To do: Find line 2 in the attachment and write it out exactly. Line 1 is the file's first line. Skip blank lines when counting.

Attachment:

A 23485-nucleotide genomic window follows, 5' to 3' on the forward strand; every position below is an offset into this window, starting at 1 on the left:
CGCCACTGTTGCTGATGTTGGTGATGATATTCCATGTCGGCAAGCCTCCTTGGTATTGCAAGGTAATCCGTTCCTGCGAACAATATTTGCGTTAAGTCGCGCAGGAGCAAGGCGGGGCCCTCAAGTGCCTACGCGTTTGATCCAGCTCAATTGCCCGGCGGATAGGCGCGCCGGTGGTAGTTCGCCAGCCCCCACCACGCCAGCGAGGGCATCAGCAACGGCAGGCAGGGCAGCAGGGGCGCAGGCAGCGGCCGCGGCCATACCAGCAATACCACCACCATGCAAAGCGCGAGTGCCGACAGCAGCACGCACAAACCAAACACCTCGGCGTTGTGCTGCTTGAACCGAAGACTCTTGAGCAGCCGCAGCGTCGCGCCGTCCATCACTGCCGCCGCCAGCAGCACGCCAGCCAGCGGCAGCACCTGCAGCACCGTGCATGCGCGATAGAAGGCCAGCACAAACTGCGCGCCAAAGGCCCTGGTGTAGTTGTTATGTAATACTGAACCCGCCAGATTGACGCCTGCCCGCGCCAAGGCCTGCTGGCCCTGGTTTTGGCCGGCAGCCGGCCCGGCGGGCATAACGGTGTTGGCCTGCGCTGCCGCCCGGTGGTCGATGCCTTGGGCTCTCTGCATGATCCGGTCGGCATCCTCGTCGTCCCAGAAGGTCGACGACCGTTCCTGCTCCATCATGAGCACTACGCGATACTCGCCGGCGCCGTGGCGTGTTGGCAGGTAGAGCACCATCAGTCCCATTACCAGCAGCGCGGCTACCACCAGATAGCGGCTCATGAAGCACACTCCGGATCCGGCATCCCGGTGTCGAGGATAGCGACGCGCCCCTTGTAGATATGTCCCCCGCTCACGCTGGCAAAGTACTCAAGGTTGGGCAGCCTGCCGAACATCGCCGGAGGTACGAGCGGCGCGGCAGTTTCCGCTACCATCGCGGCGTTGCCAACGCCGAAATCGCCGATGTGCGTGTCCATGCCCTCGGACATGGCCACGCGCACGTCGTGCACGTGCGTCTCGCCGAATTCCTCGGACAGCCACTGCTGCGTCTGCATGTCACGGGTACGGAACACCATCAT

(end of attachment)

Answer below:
CGCCACTGTTGCTGATGTTGGTGATGATATTCCATGTCGGCAAGCCTCCTTGGTATTGCAAGGTAATCCGTTCCTGCGAACAATATTTGCGTTAAGTCGCGCAGGAGCAAGGCGGGGCCCTCAAGTGCCTACGCGTTTGATCCAGCTCAATTGCCCGGCGGATAGGCGCGCCGGTGGTAGTTCGCCAGCCCCCACCACGCCAGCGAGGGCATCAGCAACGGCAGGCAGGGCAGCAGGGGCGCAGGCAGCGGCCGCGGCCATACCAGCAATACCACCACCATGCAAAGCGCGAGTGCCGACAGCAGCACGCACAAACCAAACACCTCGGCGTTGTGCTGCTTGAACCGAAGACTCTTGAGCAGCCGCAGCGTCGCGCCGTCCATCACTGCCGCCGCCAGCAGCACGCCAGCCAGCGGCAGCACCTGCAGCACCGTGCATGCGCGATAGAAGGCCAGCACAAACTGCGCGCCAAAGGCCCTGGTGTAGTTGTTATGTAATACTGAACCCGCCAGATTGACGCCTGCCCGCGCCAAGGCCTGCTGGCCCTGGTTTTGGCCGGCAGCCGGCCCGGCGGGCATAACGGTGTTGGCCTGCGCTGCCGCCCGGTGGTCGATGCCTTGGGCTCTCTGCATGATCCGGTCGGCATCCTCGTCGTCCCAGAAGGTCGACGACCGTTCCTGCTCCATCATGAGCACTACGCGATACTCGCCGGCGCCGTGGCGTGTTGGCAGGTAGAGCACCATCAGTCCCATTACCAGCAGCGCGGCTACCACCAGATAGCGGCTCATGAAGCACACTCCGGATCCGGCATCCCGGTGTCGAGGATAGCGACGCGCCCCTTGTAGATATGTCCCCCGCTCACGCTGGCAAAGTACTCAAGGTTGGGCAGCCTGCCGAACATCGCCGGAGGTACGAGCGGCGCGGCAGTTTCCGCTACCATCGCGGCGTTGCCAACGCCGAAATCGCCGATGTGCGTGTCCATGCCCTCGGACATGGCCACGCGCACGTCGTGCACGTGCGTCTCGCCGAATTCCTCGGACAGCCACTGCTGCGTCTGCATGTCACGGGTACGGAACACCATCAT